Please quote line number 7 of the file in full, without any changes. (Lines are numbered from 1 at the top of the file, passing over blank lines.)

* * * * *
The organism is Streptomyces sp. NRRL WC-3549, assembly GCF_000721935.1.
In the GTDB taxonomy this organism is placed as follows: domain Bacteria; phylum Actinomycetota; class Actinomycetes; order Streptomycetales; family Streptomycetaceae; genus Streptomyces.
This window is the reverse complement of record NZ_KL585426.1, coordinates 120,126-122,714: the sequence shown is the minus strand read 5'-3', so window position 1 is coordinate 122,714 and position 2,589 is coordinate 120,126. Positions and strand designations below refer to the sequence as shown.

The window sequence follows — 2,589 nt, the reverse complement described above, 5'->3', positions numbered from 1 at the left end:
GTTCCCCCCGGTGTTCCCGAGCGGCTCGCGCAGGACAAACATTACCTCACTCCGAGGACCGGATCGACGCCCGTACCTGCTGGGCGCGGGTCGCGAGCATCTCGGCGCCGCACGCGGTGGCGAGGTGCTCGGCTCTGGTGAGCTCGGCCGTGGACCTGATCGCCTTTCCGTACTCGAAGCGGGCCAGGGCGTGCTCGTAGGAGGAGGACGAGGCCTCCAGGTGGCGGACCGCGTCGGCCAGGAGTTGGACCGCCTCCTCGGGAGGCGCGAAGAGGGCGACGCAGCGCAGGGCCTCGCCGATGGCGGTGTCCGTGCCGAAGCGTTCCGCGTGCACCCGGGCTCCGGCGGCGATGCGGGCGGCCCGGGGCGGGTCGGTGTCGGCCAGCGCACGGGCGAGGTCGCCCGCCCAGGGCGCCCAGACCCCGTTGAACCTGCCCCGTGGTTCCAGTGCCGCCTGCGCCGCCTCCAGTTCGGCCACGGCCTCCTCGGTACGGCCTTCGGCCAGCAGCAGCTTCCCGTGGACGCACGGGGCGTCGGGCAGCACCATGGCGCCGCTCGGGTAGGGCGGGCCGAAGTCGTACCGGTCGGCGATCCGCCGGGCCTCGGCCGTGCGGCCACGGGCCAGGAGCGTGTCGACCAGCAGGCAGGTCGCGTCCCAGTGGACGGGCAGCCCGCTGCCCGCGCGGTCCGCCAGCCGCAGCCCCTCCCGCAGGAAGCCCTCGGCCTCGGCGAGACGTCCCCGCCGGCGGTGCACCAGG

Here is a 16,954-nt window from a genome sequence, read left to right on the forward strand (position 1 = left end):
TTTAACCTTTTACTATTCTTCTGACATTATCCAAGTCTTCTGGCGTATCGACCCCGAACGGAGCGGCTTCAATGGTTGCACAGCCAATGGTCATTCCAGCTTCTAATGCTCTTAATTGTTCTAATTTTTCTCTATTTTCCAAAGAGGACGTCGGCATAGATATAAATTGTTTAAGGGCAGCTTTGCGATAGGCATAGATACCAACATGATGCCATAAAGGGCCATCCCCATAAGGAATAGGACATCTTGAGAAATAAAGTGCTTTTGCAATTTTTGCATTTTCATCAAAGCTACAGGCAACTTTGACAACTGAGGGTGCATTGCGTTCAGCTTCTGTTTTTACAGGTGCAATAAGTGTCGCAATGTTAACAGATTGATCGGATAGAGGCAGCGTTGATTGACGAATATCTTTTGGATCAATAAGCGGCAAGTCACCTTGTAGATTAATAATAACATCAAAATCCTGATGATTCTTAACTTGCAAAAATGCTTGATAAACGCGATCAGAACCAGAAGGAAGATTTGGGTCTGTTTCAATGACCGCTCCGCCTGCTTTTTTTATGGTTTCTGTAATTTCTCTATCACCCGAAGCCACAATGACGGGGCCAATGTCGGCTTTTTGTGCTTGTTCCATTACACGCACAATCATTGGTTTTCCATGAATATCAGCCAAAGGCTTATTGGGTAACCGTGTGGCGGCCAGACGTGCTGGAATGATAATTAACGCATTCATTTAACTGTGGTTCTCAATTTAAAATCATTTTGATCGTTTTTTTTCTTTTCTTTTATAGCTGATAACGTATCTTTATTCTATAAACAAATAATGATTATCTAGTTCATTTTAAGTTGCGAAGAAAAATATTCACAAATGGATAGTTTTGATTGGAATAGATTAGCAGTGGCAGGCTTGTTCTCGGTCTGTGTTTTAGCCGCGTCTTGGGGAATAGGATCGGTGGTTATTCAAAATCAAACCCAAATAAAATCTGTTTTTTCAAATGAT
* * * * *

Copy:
TTTAACCTTTTACTATTCTTCTGACATTATCCAAGTCTTCTGGCGTATCGACCCCGAACGGAGCGGCTTCAATGGTTGCACAGCCAATGGTCATTCCAGCTTCTAATGCTCTTAATTGTTCTAATTTTTCTCTATTTTCCAAAGAGGACGTCGGCATAGATATAAATTGTTTAAGGGCAGCTTTGCGATAGGCATAGATACCAACATGATGCCATAAAGGGCCATCCCCATAAGGAATAGGACATCTTGAGAAATAAAGTGCTTTTGCAATTTTTGCATTTTCATCAAAGCTACAGGCAACTTTGACAACTGAGGGTGCATTGCGTTCAGCTTCTGTTTTTACAGGTGCAATAAGTGTCGCAATGTTAACAGATTGATCGGATAGAGGCAGCGTTGATTGACGAATATCTTTTGGATCAATAAGCGGCAAGTCACCTTGTAGATTAATAATAACATCAAAATCCTGATGATTCTTAACTTGCAAAAATGCTTGATAAACGCGATCAGAACCAGAAGGAAGATTTGGGTCTGTTTCAATGACCGCTCCGCCTGCTTTTTTTATGGTTTCTGTAATTTCTCTATCACCCGAAGCCACAATGACGGGGCCAATGTCGGCTTTTTGTGCTTGTTCCATTACACGCACAATCATTGGTTTTCCATGAATATCAGCCAAAGGCTTATTGGGTAACCGTGTGGCGGCCAGACGTGCTGGAATGATAATTAACGCATTCATTTAACTGTGGTTCTCAATTTAAAATCATTTTGATCGTTTTTTTTCTTTTCTTTTATAGCTGATAACGTATCTTTATTCTATAAACAAATAATGATTATCTAGTTCATTTTAAGTTGCGAAGAAAAATATTCACAAATGGATAGTTTTGATTGGAATAGATTAGCAGTGGCAGGCTTGTTCTCGGTCTGTGTTTTAGCCGCGTCTTGGGGAATAGGATCGGTGGTTATTCAAAATCAAACCCAAATAAAATCTGTTTTTTCAAATGAT